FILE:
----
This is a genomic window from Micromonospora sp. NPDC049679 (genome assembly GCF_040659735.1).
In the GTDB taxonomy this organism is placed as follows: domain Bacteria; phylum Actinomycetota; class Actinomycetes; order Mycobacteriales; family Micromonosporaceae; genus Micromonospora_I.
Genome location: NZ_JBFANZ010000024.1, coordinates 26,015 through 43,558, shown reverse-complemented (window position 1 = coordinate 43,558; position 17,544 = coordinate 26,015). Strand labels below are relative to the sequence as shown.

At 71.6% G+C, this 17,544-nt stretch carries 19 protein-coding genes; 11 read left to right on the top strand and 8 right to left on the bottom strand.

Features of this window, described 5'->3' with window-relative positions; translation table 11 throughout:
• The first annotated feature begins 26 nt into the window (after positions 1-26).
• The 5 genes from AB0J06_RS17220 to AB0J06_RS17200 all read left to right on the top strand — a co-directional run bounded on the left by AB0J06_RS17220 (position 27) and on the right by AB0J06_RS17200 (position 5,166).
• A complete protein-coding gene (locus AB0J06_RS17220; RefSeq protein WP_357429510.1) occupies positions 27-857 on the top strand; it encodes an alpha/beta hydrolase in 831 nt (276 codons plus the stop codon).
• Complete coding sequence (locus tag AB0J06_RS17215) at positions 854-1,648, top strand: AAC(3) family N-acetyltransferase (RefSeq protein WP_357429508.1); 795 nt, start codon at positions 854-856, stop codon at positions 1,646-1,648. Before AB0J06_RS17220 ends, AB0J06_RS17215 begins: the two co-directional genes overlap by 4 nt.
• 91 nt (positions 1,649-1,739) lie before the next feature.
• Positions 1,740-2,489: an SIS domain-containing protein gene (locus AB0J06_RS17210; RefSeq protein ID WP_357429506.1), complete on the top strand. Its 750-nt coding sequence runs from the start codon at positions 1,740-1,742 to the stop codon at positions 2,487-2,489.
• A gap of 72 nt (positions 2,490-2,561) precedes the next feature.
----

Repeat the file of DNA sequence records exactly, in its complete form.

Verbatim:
This is a genomic window from Micromonospora sp. NPDC049679 (genome assembly GCF_040659735.1).
In the GTDB taxonomy this organism is placed as follows: domain Bacteria; phylum Actinomycetota; class Actinomycetes; order Mycobacteriales; family Micromonosporaceae; genus Micromonospora_I.
Genome location: NZ_JBFANZ010000024.1, coordinates 26,015 through 43,558, shown reverse-complemented (window position 1 = coordinate 43,558; position 17,544 = coordinate 26,015). Strand labels below are relative to the sequence as shown.

At 71.6% G+C, this 17,544-nt stretch carries 19 protein-coding genes; 11 read left to right on the top strand and 8 right to left on the bottom strand.

Features of this window, described 5'->3' with window-relative positions; translation table 11 throughout:
• The first annotated feature begins 26 nt into the window (after positions 1-26).
• The 5 genes from AB0J06_RS17220 to AB0J06_RS17200 all read left to right on the top strand — a co-directional run bounded on the left by AB0J06_RS17220 (position 27) and on the right by AB0J06_RS17200 (position 5,166).
• A complete protein-coding gene (locus AB0J06_RS17220; RefSeq protein WP_357429510.1) occupies positions 27-857 on the top strand; it encodes an alpha/beta hydrolase in 831 nt (276 codons plus the stop codon).
• Complete coding sequence (locus tag AB0J06_RS17215) at positions 854-1,648, top strand: AAC(3) family N-acetyltransferase (RefSeq protein WP_357429508.1); 795 nt, start codon at positions 854-856, stop codon at positions 1,646-1,648. Before AB0J06_RS17220 ends, AB0J06_RS17215 begins: the two co-directional genes overlap by 4 nt.
• 91 nt (positions 1,649-1,739) lie before the next feature.
• Positions 1,740-2,489: an SIS domain-containing protein gene (locus AB0J06_RS17210; RefSeq protein ID WP_357429506.1), complete on the top strand. Its 750-nt coding sequence runs from the start codon at positions 1,740-1,742 to the stop codon at positions 2,487-2,489.
• A gap of 72 nt (positions 2,490-2,561) precedes the next feature.